The Halfway Phone
My second foray into the world of Apple speculation. In my first, which I titled Apple’s Wildcard, I spoke to the possibility of Tim Cook announcing an iPone 6 and budget iPhone this fall: while I consider neither particularly likely, leaning more towards an iPhone 5S as the continuation of Apple’s apparent tick-tock cycle and disappointment for those waiting on a budget iPhone, I hedged my bets with Tim Cook’s “Can’t innovate, my ass” comment. Since writing that piece though the budget iPhone has remained a surprisingly popular topic, and thus something I feel I should readdress.
Not to rehash my entire article, but in Apple’s Wildcard I cited a lack of market for a cheaper iPhone as one of the main reasons those waiting for it would once again find only disappointment when Tim Cook walked off the stage this fall. I pointed to the iPod Touch as the device meant for those desiring an iPhone-like experience without the contract, and the now free with contract iPhone 4 as the phone for everyone else unwilling to purchase the latest and greatest model. Between those two devices, I reasoned, no middle ground existed: there was effectively no market for a cheap iPhone not addressed by these two offerings, and thus no way Apple would build such a device.
Unfortunately, I made an egregious error: I ignored the entire Android handset market, the people who desire more than a flip phone, cannot or will not purchase the newest offering from Apple, and refuse to settle for the carrier’s free with contract iPhone. I ignored the entire market Samsung in particular caters to, the addressable market for a budget iPhone. Despite having realized my mistake though, I still hold out hope that Apple will forgo entering this market. Even now, when not a day goes by without a new article heralding the release of a plastic iPhone, I stand by my original sentiment in principle: Apple should not enter this market.
By definition, a cheaper iPhone would sport inferior components as compared to Apple’s high-end offering. More than simply replacing the aluminum shell though, as many seem to consider the sole requisite sacrifice, chasing a low price point would also entail filling the device with unremarkable components. As that target price point lowers, so too will the quality of the device’s components, and by extension its performance as well. At the cost of a smaller price tag, Apple will introduce hallmarks of the PC and Android worlds: disparate user experiences, device segmentation, and stymied platform development as app makers cease pushing the platform’s boundaries and begin coding for the least common denominator. And these are only the disadvantages on the technical side: introducing an intentionally inferior device would also damage the company’s reputation as a creator of quality devices, all for the sake of capturing the mid-range market. Apple forgoes this admittedly sizable market in the computing and tablet industries — why enter it in the smartphone space?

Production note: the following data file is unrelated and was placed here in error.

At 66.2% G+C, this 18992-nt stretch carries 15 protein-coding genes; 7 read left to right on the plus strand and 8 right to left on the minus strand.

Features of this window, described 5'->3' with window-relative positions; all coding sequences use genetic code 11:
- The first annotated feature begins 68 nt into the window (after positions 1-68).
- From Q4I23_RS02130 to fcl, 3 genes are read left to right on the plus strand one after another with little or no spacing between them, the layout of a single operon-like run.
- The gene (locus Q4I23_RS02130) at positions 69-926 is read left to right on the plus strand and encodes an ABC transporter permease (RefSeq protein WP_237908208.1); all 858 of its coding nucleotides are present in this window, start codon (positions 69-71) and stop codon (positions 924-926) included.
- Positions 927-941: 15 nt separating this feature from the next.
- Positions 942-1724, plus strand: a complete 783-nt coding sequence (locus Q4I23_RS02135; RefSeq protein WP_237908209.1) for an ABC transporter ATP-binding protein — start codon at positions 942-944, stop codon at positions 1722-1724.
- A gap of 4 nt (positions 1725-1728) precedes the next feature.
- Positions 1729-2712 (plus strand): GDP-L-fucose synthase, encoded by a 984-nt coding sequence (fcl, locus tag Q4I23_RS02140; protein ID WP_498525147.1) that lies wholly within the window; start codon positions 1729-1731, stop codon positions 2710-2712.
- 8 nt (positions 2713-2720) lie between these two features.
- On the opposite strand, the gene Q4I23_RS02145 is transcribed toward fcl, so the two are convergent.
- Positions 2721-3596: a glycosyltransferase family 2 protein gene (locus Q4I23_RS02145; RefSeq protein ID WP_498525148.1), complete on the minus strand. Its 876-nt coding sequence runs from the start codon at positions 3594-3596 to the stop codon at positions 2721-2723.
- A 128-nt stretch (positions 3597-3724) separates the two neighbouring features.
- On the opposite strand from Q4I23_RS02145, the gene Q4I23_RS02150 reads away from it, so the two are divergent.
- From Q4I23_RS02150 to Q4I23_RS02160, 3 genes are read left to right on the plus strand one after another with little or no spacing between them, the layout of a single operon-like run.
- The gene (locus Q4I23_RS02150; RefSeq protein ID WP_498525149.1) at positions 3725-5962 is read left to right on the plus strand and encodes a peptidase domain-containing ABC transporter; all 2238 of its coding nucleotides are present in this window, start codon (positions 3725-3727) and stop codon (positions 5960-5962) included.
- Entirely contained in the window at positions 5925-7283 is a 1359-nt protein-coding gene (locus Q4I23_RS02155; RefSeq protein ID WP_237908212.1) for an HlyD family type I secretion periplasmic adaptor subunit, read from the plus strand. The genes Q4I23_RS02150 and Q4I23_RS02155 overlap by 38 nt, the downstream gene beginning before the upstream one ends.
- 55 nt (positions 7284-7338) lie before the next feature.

At some point in this discussion, after the last vestiges of my previous arguments are torn down and trampled upon, I must bring up one final objection before setting my standard down for the last time. Through the iPhone’s premium price point, Apple has divided the smartphone market and snatched its high end. Herein lies one of the main reasons the community surrounding iOS and Apple in general is so highly regarded within tech circles. With the release of a cheap iPhone, Apple would effectively destroy that barrier. Just as the removal of a dam preludes a deluge down stream, the willful removal of this barrier would lead to an influx of the kind of user whose absence has made the Apple ecosystem the Eden it is today; it would cheapen the user base and severely weaken its credibility, all for the sake of capturing the mid-range. And that’s a sacrifice I don’t think Apple should be willing to make, regardless of the target market’s size.
At some point, though, despite these and other valid arguments against Apple building and releasing a cheap iPhone, one must admit that where there is smoke, there is fire, and that there just might be something to these rumors. Until the day that Tim Cook holds up a plastic iPhone though, I will hold out hope that at least for the foreseeable future, Apple will stick to its guns, continue making the best phones it can possibly manufacture, and stay away from the low-end.